John was the son of George Otter and his wife Ann nee Marsh. His father was born in Blidworth, Nottinghamshire, and his mother in Kirkby in Ashfield, Nottinghamshire. They were married in 1876 (O/N/D Basford) and had six children: Joseph Harry b. 1877 Kirkby in Ashfield (J/A/S Basford), Mary Ann b. 1879 Kirkby in Ashfield (A/M/J Basford), Alice b. abt 1881 Kirkby in Ashfield, John George b. 30 March 1886 Hucknall Torkard (April Basford), Sarah Elizabeth b. 1888 Hucknall Torkard (O/N/D Basford) and Lily b. 1892 East Kirkby (O/N/D Basford). In 1881 George (24), a coal miner, and Ann (22) were living in Kirkby in Ashfield with their three children, Joseph (2), Mary (2) and Alice (7 days). Also in the household was George's sister, Hannah (14). By 1891 the family was living on Pond Street, Kirkby in Ashfield. George and Ann now had five children; Joseph (13) who was working at a coal mine, Mary (12), Alice (10), John (5) and Sarah (2). The youngest child, Lily, was born the following year. By 1901 the family had moved to 101 Lowmoor Road, Kirkby in Ashfield. Only five of George and Ann's children were still living at home: Joseph (23), Alice (20), John (15) a letter press printer, Sarah (12) and Lily (8). John joined the Royal Navy three years later in September 1904. The eldest girl, Mary Ann, had married John Brewster in 1899 (A/M/J Basford) and in 1901 they were living at 99 Lowmoor Road, Kirkby in Ashfield, with their daughter Edith Annie (1). Also living with them were John Smith (61) and Ann Smith (74) who were described as John Brewster's grandparents. John married Florence Ada Wardle (b. 26 November 1886, birth registered 1887 J/F/M Basford) in 1910 (J/F/M Basford) and in 1911, when his RN record shows he was serving in HMS Racer, they were living at 17 Park Street, East Cowes, Isle of Wight. John was at home on the night of the census together with Florence and their son John William (b. 19 December 1910). Also in the household was a boarder, Harry William Hobbs (22) who was a shop assistant. John and Florence's second child, Constance Mary was born later that year on 11 December. John's parents were still living at 101 Lowmoor Road in 1911. In the household on the night of the census were their unmarried daughters, Sarah (22) and Lily (18), a hosiery hand, together with Edith Annie Brewster (11, b. 1899 O/N/D Basford) the eldest child of their married daughter Mary Ann Brewster. Their other daughter, Alice, may have married in 1911 (J/F/M Basford) shortly before the census, but she has not been traced positively after 1901. Mary Ann (32) and her husband John Brewster (35), a coal miner, were still at 99 Lowmoor Road in 1911. Of their eight children only seven were still living; the eldest Edith Annie was with her grandparents on the night of the census, but her six surviving siblings were at home with their parents: Florence Millicent (9), Alice Kathleen (8), Doris May (6), James Henry (4), Daisy Mary (1) and Sidney (under 1 month). Also in the household was the widowed John Smith (71) who was described as a boarder but from information on the 1901 Census was John Brewster's grandfather. John's eldest brother, Joseph Henry, had married Evelyn Needham Brown in Kirkby in Ashfield parish church on 18 February 1903 and in 1911 they were living at 58 New Street, East Kirkby. Joseph (33) was described as a life insurance agent. He and Evelyn had two sons, Leonard (b. 2 July 1903) and Ronald George (b. 14 December 1907). Also in the household was a boarder, Timothy Wainman (26), a coal miner. Timothy was to marry Sarah Elizabeth Otter later that year (1911 O/N/D Basford). John's youngest sibling, Lily, may have married Robert P Sewell in 1938 (O/N/D Basford). Lily Sewell (b. 30 October 1892) and Robert Sewell (b. 29 May 1896), a colliery hewer, appear on the 1939 Register at 16 Forster Grove, Nottingham. Lily Sewell died in 1978 (Mar Basford) aged 85. John's brother, Joseph Henry, also served in the war. He attested on 15 May 1916 and transferred to the Army Reserve on 16 May (1st Res. G Bn. KOYLI, from 8 February 1917). He was mobilized on 1 May 1917, 46325 Private, Prince of Wales Own (West Yorkshire Regiment), and served in Malta from 23 June 1917. He was discharged from the Army on 12 March 1919. His home at the time was 60 New Street, East Kirkby. Joseph died aged 80 on 31 August 1957; he was then living at 144 Victoria Road, Kirkby in Ashfield. His wife, Evelyn, survived him. At the time of John's death in May 1916 his wife Florence was living at 45 Worsley Street, Eastney, Portsmouth. However, the later CWGC record gives her address as 35 Adair Road, Eastney, Portsmouth. Florence was still in Portsmouth in 1939. Living with her were her unmarried son, John William (21), a shipwright, and her married daughter, Constance, who had married Charles L Pearce in 1934 (A/M/J Portsmouth), and Constance's two sons, Michael J Pearce (b. 23 August 1936) and David A Pearce (b. 13 August 1939). Florence never remarried and she died on 20 April 1965; her home was then at 21 Margate Road, Southsea, Portsmouth.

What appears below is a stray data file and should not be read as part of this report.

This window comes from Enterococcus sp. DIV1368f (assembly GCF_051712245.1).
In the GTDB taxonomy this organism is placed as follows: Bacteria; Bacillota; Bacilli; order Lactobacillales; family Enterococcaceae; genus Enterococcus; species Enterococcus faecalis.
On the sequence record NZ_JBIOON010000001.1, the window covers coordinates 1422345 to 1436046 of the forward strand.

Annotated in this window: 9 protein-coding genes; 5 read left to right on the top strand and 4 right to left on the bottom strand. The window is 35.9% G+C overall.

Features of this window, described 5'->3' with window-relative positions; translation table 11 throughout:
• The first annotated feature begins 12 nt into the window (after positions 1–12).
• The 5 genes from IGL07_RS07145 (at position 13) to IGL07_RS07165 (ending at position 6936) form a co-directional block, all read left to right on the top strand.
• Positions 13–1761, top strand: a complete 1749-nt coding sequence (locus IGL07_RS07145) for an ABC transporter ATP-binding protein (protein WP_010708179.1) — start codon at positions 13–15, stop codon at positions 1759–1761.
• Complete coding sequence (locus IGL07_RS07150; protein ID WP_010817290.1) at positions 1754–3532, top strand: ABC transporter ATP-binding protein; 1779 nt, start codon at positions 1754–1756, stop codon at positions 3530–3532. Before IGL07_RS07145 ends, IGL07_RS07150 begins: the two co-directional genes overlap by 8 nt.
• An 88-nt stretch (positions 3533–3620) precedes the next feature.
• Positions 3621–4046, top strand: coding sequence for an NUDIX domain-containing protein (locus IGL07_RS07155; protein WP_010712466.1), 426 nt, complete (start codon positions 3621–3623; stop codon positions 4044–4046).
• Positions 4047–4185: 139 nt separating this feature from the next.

He was a greengrocer before joining the Royal Navy on a 12 year engagement on 26 September 1904.